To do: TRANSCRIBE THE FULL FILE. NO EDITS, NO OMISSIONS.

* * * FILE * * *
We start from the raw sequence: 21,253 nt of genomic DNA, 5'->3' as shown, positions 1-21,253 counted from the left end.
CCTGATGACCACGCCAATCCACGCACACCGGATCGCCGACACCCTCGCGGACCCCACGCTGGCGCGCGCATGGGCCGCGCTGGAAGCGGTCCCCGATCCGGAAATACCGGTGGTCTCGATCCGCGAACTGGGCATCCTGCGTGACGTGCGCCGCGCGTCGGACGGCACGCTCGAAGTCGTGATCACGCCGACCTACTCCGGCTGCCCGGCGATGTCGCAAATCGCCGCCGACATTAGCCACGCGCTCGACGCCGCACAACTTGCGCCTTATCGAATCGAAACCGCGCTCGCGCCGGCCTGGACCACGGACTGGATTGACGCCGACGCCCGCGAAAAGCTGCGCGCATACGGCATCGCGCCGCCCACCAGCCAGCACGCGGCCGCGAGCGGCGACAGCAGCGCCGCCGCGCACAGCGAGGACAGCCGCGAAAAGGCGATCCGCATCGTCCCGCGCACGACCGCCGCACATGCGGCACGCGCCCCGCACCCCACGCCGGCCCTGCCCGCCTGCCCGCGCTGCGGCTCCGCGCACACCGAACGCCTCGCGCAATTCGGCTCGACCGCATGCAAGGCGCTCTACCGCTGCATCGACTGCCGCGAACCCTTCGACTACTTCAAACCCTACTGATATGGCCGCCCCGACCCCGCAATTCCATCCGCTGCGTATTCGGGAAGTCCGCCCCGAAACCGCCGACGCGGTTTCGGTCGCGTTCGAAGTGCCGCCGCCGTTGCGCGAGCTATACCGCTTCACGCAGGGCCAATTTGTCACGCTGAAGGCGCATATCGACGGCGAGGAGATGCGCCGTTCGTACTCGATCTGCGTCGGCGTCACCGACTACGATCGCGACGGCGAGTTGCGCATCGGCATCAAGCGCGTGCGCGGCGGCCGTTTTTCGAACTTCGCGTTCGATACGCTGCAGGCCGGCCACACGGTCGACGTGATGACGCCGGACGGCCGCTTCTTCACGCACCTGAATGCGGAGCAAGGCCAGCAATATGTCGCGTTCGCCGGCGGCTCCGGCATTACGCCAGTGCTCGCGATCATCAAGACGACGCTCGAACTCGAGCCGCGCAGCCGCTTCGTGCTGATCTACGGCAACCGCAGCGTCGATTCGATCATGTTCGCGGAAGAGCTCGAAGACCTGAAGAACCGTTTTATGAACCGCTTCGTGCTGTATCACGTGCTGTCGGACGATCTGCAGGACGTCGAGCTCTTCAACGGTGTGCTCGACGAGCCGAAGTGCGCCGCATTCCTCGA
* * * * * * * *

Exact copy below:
We start from the raw sequence: 21,253 nt of genomic DNA, 5'->3' as shown, positions 1-21,253 counted from the left end.
CCTGATGACCACGCCAATCCACGCACACCGGATCGCCGACACCCTCGCGGACCCCACGCTGGCGCGCGCATGGGCCGCGCTGGAAGCGGTCCCCGATCCGGAAATACCGGTGGTCTCGATCCGCGAACTGGGCATCCTGCGTGACGTGCGCCGCGCGTCGGACGGCACGCTCGAAGTCGTGATCACGCCGACCTACTCCGGCTGCCCGGCGATGTCGCAAATCGCCGCCGACATTAGCCACGCGCTCGACGCCGCACAACTTGCGCCTTATCGAATCGAAACCGCGCTCGCGCCGGCCTGGACCACGGACTGGATTGACGCCGACGCCCGCGAAAAGCTGCGCGCATACGGCATCGCGCCGCCCACCAGCCAGCACGCGGCCGCGAGCGGCGACAGCAGCGCCGCCGCGCACAGCGAGGACAGCCGCGAAAAGGCGATCCGCATCGTCCCGCGCACGACCGCCGCACATGCGGCACGCGCCCCGCACCCCACGCCGGCCCTGCCCGCCTGCCCGCGCTGCGGCTCCGCGCACACCGAACGCCTCGCGCAATTCGGCTCGACCGCATGCAAGGCGCTCTACCGCTGCATCGACTGCCGCGAACCCTTCGACTACTTCAAACCCTACTGATATGGCCGCCCCGACCCCGCAATTCCATCCGCTGCGTATTCGGGAAGTCCGCCCCGAAACCGCCGACGCGGTTTCGGTCGCGTTCGAAGTGCCGCCGCCGTTGCGCGAGCTATACCGCTTCACGCAGGGCCAATTTGTCACGCTGAAGGCGCATATCGACGGCGAGGAGATGCGCCGTTCGTACTCGATCTGCGTCGGCGTCACCGACTACGATCGCGACGGCGAGTTGCGCATCGGCATCAAGCGCGTGCGCGGCGGCCGTTTTTCGAACTTCGCGTTCGATACGCTGCAGGCCGGCCACACGGTCGACGTGATGACGCCGGACGGCCGCTTCTTCACGCACCTGAATGCGGAGCAAGGCCAGCAATATGTCGCGTTCGCCGGCGGCTCCGGCATTACGCCAGTGCTCGCGATCATCAAGACGACGCTCGAACTCGAGCCGCGCAGCCGCTTCGTGCTGATCTACGGCAACCGCAGCGTCGATTCGATCATGTTCGCGGAAGAGCTCGAAGACCTGAAGAACCGTTTTATGAACCGCTTCGTGCTGTATCACGTGCTGTCGGACGATCTGCAGGACGTCGAGCTCTTCAACGGTGTGCTCGACGAGCCGAAGTGCGCCGCATTCCTCGA